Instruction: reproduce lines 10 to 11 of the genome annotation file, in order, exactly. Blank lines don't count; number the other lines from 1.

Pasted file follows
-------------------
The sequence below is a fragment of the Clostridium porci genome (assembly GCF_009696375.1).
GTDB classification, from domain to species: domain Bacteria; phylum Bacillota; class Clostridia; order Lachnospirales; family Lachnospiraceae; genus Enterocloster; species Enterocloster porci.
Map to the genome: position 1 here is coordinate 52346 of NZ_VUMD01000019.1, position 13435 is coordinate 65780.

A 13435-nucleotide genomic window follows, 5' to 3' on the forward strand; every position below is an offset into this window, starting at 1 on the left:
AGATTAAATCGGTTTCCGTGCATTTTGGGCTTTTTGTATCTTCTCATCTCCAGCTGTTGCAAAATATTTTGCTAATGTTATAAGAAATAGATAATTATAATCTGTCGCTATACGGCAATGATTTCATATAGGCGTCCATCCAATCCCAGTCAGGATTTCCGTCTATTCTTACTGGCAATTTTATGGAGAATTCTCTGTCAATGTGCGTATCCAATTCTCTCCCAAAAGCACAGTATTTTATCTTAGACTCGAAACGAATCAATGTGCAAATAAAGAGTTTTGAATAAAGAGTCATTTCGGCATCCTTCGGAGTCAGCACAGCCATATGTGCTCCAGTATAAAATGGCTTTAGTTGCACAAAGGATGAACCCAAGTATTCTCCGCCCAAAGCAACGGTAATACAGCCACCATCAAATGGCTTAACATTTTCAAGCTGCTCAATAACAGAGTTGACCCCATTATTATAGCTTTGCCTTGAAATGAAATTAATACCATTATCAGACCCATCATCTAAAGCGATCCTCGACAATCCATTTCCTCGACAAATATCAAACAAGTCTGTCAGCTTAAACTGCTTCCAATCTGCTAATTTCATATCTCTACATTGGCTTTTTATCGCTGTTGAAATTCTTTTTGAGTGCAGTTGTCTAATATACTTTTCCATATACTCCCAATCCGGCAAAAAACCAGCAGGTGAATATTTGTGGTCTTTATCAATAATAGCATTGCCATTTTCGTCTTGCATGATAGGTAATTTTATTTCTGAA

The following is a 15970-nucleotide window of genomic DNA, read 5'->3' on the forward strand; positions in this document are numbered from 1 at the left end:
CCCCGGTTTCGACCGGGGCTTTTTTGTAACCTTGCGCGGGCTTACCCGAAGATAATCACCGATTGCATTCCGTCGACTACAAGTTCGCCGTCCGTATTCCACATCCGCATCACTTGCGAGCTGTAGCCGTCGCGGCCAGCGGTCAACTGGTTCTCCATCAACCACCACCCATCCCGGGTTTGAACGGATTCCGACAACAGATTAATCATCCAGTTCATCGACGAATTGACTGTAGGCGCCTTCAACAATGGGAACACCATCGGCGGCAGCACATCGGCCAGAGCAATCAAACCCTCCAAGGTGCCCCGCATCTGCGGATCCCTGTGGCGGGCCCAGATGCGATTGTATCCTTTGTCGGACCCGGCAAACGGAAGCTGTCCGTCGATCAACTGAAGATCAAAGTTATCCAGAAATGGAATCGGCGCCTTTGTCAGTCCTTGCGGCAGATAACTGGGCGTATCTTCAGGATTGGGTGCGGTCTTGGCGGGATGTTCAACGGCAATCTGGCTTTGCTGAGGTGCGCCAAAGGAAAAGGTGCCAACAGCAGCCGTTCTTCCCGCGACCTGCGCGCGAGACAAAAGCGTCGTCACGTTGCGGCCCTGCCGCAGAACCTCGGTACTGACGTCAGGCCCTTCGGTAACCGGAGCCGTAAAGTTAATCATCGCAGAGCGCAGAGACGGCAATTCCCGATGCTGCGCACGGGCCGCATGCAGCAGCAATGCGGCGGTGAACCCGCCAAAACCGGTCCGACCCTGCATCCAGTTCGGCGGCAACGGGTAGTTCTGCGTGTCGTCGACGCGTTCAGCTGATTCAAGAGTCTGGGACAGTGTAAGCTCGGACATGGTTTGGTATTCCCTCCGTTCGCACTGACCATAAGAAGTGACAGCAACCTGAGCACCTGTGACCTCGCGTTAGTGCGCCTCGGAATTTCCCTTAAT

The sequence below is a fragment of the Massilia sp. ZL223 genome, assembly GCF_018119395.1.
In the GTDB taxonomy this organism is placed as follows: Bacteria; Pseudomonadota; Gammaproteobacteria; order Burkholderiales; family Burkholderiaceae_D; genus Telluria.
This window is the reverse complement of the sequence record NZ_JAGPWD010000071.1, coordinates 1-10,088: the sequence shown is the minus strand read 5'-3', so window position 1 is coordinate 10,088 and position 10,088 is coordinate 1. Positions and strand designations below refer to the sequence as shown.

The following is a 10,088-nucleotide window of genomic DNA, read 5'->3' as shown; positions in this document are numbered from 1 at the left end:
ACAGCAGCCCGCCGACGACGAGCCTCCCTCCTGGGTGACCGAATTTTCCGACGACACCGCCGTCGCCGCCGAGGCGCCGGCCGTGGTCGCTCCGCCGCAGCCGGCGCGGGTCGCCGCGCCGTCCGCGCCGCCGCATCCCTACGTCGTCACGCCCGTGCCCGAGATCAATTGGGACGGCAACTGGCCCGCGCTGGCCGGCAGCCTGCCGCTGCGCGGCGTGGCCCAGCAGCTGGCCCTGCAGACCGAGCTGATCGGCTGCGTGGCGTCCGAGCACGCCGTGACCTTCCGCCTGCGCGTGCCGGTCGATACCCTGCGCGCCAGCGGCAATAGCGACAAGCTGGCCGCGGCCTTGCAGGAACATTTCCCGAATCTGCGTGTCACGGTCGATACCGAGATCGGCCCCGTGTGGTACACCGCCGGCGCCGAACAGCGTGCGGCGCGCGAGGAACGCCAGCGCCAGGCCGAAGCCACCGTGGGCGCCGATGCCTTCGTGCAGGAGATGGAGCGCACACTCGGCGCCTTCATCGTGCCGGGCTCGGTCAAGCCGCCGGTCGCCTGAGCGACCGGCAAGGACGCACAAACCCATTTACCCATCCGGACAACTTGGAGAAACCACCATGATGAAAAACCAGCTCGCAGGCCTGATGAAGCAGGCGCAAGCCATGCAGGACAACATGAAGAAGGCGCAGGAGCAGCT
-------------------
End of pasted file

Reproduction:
This window is the reverse complement of the sequence record NZ_JAGPWD010000071.1, coordinates 1-10,088: the sequence shown is the minus strand read 5'-3', so window position 1 is coordinate 10,088 and position 10,088 is coordinate 1. Positions and strand designations below refer to the sequence as shown.

The following is a 10,088-nucleotide window of genomic DNA, read 5'->3' as shown; positions in this document are numbered from 1 at the left end: